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Skeletor Moray Eel


Echidna Xanthospilos

October 31, 2012 by Peter (0 Comments)
The second crash we went through after we started keeping saltwater fish was a huge one.

The first signs that something was wrong in our tank was that the water started to smell really bad. Normally there is hardly any smell from a saltwater tank, so that was a bit odd. A few days later I noticed that our Flame Angelfish started to lose his vibrant red color. The next day it was at the bottom of the tank dead and had even less color. At this point I was pretty much lost as to what happened.

A few days later the same thing happened to our Spotted Mandarin and it suffered the same fate. I could not figure out what was going on. I read everywhere and couldn't figure out what was happening. In no time our Red Head Solon Fairy Wrasse passed away as well. I was just so lost at this point.

Soon after our Black Ocellaris Clownfish start acting weird and swimming at the bottom of the tank. That morning I went to a trusted LFS and asked the owner what his thoughts where. He blammed the live sand we used and also that we were using treated tap water. That day I took the remaining fish (Ocellaris Clownfish, Black Ocellaris Clownfish and Skeletor Moray Eel) and inverts out of the tank. I tore the tank down and removed all of the water, live rock and live sand. I added in crushed coral and RO water, with half of the water being from an established tank. I also added in some liquid bacteria.

While I had the rock out of the tank, I noticed that two pieces smelled terrible. These were the two newest pieces I had just bought recently. It looks like the rock had not been cured and the LFS did not tell me this when I purchased it. I threw the bad rock away and added the remaining livestock in.

That night the Black Ocellaris Clownfish died and I felt terrible for our Occellaris Clownfish who had paired with it. The Eel and other Clownfish pulled through and are still doing good to this day. This crash taught me the hard way about uncured live rock and what it can do to your fish.

The next crash I had was a few months away, and it was from no real fault of mine, minus not quarantining fish. I was put in a very bad position and the result was some fish deaths... more on that later...

October 26, 2012 by Peter (1 Comment)
For the longest time I've always wanted to keep a Moray Eel. Before keeping a saltwater tank, I had dreams of keeping a Green Moray.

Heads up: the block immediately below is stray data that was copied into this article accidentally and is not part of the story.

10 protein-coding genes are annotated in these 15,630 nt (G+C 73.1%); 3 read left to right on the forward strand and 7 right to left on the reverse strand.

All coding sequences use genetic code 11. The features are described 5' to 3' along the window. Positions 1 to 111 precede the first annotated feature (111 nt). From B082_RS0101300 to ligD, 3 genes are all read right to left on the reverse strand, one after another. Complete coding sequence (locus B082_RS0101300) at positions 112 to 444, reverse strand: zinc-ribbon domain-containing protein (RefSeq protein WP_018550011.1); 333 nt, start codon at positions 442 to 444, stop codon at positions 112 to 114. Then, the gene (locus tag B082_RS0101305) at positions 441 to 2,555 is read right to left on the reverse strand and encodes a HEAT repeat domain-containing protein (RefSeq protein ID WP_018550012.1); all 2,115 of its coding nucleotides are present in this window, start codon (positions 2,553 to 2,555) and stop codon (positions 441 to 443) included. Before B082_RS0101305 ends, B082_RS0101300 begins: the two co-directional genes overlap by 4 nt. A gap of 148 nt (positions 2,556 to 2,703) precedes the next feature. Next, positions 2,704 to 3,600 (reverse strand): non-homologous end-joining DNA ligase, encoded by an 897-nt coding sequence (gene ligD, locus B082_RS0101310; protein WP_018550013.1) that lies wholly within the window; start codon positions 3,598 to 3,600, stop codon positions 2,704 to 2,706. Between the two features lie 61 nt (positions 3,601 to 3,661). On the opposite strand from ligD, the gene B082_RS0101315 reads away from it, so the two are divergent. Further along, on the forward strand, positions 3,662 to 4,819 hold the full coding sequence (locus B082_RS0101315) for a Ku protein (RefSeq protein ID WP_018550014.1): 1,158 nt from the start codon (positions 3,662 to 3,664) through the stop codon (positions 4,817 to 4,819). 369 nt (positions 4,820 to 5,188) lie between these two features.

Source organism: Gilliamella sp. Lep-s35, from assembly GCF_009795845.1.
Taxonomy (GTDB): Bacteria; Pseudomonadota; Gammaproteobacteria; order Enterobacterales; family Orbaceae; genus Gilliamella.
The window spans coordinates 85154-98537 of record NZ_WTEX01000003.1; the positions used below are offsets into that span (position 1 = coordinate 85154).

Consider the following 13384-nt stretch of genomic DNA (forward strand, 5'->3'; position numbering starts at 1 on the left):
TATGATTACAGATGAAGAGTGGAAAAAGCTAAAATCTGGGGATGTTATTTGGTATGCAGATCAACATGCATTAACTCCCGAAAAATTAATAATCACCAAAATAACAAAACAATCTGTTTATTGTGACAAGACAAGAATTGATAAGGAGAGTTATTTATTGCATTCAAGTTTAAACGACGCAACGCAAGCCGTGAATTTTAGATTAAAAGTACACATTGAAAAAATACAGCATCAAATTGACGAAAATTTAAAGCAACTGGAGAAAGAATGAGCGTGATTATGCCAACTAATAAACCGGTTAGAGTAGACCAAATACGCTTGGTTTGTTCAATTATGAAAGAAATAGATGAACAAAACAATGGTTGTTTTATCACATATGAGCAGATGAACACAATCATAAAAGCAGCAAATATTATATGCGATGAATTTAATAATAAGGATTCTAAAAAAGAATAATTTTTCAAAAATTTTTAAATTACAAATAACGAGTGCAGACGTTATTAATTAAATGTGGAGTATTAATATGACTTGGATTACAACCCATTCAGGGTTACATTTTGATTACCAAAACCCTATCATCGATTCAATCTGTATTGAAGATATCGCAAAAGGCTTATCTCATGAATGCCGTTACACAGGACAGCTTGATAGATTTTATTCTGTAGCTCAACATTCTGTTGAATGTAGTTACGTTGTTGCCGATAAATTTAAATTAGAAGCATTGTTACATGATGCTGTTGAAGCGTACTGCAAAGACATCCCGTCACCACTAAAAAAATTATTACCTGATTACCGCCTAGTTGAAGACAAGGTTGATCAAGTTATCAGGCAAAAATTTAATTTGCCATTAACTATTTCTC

After coming down from the clouds and realizing that keeping a 6 foot plus man eating eel in anything smaller than a 1000 gallon system would be nuts, I started looking for alternatives. I for the most part like rare things that other people don't have. From cars, to trees and now fish... it's just something I do. My wife would say to a fault ;-)

The first rare Moray I looked at was the Dragon Moray, which only grew to just over three feet. Once again after more thought, I realized that I'd like to keep a Moray that wouldn't eat all of my fish. So I started looking at Morays that weren't fish eaters. The normal list of crustacean eaters came back including that Chainlink Moray, Snowflake Moray, Golden Dwarf Moray and Zebra Moray. All were a bit too common for me, minus the Golden Dwarf, so I kept looking.

I then happened across a post talking about various rare Morays. One that caught my eye was the Skeletor Moray Eel. Not only was it named after the villain in He-Man, but it was a crustacean eater and rare. It also has a very unique and appealing coloration to it. So it was off to the races for me to find this rare eel.

Now I ran into a problem, seems this eel is very seasonal and was impossible to find. I happened to find one in New York, but the LFS owner wanted $1,000 for the eel. I also was offered a full sized Skeletor on Reef Central for $800, but wanted to start with a small eel. Finally somebody on Reef Central told me that he had bought a Skeletor Moray from Live Aquaria's Divers Den and was sent a Tesselata Moray Eel instead. He told me that they found a replacement Skeletor for him and two more were also coming in.

Before this I had even reached out to various divers in the Pacific around Indonesia and Papua New Guinea to see if they could find the eel for me with no luck, so now knowing Divers Den had two extra Skeletors was a godsend. I contacted them right away and was told they had them, but couldn't sell them to more or let them know when they would go for sale. I watched Divers Den like a hawk everyday around 5PM and finally on November 15, 2011 it came up on Divers Den and I snagged it. Without even looking at the size or price I bought it

The Skeletor Moray soon arrived and we got him into his new home (no quarantine... go us!). He was a thin little guy and was about 7 inches long. He's got a lot fatter now and is around 20" long now. He loves him some frozen shrimp with Zoe added to it. He has been extremely happy in his home and has left all of our fish alone. Some shrimp have gone missing, but I think I'll blame the Niger Trigger (Gunner) on that one... We'll make sure to keep you up to date on Skeletor's growth in our reef with updated pictures and videos as well. Below is our Skeletor featured on Divers Den.

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